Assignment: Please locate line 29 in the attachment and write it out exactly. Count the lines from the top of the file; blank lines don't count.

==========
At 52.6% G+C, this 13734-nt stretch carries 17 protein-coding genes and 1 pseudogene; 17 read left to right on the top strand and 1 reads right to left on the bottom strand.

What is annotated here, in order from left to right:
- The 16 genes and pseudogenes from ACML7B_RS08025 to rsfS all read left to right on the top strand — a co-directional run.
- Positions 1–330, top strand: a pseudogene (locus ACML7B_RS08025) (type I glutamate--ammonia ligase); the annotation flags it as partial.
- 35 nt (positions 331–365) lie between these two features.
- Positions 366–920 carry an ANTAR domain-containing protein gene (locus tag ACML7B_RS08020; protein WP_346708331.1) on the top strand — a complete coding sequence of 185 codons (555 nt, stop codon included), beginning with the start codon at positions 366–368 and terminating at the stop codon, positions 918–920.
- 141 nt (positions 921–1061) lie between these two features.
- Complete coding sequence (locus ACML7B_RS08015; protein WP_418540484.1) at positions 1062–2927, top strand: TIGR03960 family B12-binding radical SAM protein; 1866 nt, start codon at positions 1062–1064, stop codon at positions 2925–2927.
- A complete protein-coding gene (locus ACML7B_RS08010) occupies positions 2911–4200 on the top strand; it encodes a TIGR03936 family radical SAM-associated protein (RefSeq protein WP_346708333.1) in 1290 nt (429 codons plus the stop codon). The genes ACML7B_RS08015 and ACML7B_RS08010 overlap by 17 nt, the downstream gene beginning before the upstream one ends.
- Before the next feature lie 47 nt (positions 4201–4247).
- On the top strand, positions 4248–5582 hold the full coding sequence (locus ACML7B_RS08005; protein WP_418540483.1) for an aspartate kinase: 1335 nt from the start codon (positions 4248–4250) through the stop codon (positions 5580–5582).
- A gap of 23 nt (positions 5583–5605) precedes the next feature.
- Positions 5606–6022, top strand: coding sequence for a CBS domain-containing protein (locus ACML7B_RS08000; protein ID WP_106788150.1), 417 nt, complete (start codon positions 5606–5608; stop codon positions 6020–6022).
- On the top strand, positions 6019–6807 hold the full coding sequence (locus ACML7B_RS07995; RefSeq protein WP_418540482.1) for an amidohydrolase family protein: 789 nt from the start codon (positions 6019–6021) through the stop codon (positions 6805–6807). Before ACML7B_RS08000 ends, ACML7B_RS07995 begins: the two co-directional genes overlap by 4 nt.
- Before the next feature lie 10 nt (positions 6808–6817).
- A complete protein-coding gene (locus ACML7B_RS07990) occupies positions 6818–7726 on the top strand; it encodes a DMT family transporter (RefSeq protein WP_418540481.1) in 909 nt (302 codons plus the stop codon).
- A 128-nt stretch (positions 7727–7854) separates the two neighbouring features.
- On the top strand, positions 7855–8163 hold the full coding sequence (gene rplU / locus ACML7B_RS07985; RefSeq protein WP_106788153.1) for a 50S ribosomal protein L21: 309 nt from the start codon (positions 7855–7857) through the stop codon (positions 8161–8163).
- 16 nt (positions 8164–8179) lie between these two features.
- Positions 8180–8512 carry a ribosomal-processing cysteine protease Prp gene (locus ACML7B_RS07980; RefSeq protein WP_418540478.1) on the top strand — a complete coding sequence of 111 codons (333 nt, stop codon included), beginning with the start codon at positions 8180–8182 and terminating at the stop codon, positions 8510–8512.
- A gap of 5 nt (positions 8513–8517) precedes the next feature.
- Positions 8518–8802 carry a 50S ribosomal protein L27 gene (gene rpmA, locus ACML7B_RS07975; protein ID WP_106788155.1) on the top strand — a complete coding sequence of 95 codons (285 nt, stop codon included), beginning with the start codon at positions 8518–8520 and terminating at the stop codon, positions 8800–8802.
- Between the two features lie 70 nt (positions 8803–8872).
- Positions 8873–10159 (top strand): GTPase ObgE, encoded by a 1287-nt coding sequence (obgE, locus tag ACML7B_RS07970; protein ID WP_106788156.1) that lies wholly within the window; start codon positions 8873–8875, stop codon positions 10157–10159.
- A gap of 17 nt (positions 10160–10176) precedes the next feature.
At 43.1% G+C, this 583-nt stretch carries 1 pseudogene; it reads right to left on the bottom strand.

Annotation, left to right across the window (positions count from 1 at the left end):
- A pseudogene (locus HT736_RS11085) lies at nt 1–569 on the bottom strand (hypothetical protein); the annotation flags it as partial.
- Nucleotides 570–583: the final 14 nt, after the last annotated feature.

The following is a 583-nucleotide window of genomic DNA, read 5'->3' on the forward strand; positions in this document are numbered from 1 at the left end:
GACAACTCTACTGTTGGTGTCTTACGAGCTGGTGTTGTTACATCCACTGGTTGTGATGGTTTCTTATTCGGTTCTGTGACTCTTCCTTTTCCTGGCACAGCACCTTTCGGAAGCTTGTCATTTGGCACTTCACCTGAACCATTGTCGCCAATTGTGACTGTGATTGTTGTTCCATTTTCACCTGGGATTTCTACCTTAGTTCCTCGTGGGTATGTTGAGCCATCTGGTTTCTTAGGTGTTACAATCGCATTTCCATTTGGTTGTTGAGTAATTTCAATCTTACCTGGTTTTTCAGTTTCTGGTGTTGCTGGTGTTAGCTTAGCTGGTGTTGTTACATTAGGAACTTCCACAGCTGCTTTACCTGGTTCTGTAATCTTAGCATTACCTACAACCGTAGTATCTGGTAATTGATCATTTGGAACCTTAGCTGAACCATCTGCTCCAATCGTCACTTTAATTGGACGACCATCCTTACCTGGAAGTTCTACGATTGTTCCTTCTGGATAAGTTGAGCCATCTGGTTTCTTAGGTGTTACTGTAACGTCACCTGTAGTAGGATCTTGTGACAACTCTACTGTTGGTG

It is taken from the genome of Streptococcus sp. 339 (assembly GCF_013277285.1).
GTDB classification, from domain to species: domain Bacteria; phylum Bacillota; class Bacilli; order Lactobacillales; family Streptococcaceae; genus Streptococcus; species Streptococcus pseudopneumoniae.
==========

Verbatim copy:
- Nucleotides 570–583: the final 14 nt, after the last annotated feature.